Report on the implementation of the National Framework for Missing Persons in Scotland, September 2020
Across Scotland people are reported missing every day. On average Police Scotland undertake 22,100 missing persons investigations per year. Although the vast majority of people who go missing return or are traced safe and well, the trauma of going missing and the risks associated with being missing can continue long after the missing episode.
The National Missing Persons Framework (the Framework) was developed as a basis for understanding good practice across Scotland and developing closer multi-agency working to prevent people from going missing and limit the harm associated when they do. The core principles of the Framework are 'prevent, respond, support, protect'.
The Minister for Community Safety, Ash Denham, appointed the Working Group for Missing People to support and assess the implementation of the Framework aims and recommendations.
We began our work in April 2019 with a focus on assessing the implementation of the Framework on local practice.
As a group we were already aware that implementation would differ across local authorities but we wanted to better understand challenges and where improvement or action could be made. The Framework was clear that a flexible approach was needed to suit the issue of missing in local areas but emphasised the need for national alignment in a few areas that included i) the definition of a missing person ii) risk assessment and iii) return discussions. We set out to understand more about the implementation of these core areas and how the aims of the framework were being applied locally across Scotland.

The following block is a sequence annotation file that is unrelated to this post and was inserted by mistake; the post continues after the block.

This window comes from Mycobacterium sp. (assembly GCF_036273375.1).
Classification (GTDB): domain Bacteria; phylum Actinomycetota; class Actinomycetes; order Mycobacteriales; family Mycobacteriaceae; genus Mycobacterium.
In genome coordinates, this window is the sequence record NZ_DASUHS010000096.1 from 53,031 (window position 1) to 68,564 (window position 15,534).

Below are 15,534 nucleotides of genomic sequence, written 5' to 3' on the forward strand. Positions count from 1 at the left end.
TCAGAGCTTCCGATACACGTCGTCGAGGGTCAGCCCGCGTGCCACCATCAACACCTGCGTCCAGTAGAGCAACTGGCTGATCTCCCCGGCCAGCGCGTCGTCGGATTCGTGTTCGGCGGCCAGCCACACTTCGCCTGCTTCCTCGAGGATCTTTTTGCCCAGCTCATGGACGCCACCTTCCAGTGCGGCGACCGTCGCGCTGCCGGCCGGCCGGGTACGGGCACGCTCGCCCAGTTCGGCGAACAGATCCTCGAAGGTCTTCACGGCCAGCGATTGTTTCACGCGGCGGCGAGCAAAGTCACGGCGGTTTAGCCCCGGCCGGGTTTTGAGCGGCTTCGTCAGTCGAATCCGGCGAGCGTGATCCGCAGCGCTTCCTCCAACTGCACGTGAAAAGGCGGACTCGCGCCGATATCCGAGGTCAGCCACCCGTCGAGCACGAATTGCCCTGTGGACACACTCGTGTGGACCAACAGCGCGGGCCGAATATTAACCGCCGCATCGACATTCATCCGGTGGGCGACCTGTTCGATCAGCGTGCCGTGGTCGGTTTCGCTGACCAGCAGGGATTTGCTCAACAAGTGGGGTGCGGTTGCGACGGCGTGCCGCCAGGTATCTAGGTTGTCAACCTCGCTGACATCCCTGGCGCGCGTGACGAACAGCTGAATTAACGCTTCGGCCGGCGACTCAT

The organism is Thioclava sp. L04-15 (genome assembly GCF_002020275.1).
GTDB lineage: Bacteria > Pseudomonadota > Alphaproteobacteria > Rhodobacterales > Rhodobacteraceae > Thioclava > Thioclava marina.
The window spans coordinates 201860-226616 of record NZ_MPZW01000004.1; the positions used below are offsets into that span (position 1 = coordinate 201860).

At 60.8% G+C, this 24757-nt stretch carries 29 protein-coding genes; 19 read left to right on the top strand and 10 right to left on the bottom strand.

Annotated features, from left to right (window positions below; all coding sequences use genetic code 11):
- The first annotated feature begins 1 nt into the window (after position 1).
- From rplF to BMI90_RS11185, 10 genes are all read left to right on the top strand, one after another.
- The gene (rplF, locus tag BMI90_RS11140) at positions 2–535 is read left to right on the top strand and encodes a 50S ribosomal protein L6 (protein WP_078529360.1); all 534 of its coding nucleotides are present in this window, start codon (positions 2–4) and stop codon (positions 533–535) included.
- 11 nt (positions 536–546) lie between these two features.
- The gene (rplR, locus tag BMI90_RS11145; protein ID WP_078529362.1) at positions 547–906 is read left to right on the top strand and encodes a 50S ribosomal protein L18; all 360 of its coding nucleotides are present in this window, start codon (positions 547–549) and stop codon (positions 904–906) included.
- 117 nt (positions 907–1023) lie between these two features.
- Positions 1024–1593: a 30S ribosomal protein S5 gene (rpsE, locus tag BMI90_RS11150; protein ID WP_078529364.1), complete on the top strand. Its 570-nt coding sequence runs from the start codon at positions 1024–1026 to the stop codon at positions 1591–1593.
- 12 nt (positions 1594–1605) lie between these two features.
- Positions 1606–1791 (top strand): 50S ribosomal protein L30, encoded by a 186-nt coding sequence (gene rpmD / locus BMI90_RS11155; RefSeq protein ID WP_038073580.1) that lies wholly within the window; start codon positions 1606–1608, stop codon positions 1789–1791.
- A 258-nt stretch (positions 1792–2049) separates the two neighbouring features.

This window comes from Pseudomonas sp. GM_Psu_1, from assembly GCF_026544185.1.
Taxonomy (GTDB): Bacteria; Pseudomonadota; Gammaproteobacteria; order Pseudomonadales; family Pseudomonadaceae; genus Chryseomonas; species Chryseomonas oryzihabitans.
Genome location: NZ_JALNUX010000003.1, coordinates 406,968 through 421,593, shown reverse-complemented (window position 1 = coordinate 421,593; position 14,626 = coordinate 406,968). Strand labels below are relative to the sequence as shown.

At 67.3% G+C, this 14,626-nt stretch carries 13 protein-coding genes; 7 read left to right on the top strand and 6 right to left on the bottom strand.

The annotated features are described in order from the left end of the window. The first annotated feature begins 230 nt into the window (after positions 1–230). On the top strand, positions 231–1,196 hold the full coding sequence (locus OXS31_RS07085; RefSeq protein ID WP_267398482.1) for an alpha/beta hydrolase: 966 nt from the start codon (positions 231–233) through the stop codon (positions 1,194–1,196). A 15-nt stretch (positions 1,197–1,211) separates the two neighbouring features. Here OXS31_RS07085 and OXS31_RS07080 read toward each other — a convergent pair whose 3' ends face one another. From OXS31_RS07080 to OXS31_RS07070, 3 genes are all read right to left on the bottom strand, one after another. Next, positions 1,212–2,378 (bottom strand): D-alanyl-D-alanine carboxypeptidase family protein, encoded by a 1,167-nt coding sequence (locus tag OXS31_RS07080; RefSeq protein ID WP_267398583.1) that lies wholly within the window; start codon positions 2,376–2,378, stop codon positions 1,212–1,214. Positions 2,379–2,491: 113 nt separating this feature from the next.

We began by meeting with organisations and individuals to gather evidence on our understanding of missing in Scotland; examining available evidence and looking at what can be learned from existing practice.
It was important that we gained views from a wider perspective of people working with missing persons in Scotland. We developed and circulated a survey across all 32 local authorities in early 2020. The survey does not provide conclusive results however it offers an insight to missing practice in and between organisations in local authority areas.
Alongside the survey we have been working closely with National Implementation Project which is being taken forward by the National Coordinator for Scotland. This project began in August 2019 with the National Coordinator working directly with three local authority areas: Dundee, Fife and Edinburgh to April 2020.
The National Implementation Project has allowed us to see how direct focus in an area can help to clearly identify good practice, current gaps and where training would be beneficial. We have been able to support the National Coordinator and learn from her feedback of the work and practice going on in those local areas.
The Implementation Project has been extended into year 2 by the Scottish Government and we have been delighted by the engagement from local authority areas seeking to work with the National Coordinator. Three new areas have been selected from the applications received and the National Coordinator will work with North Lanarkshire, Moray and Renfrewshire to April 2021. We have been greatly encouraged by the level of interest that has been shown and the good practice being demonstrated alongside the varied areas identified for improvement.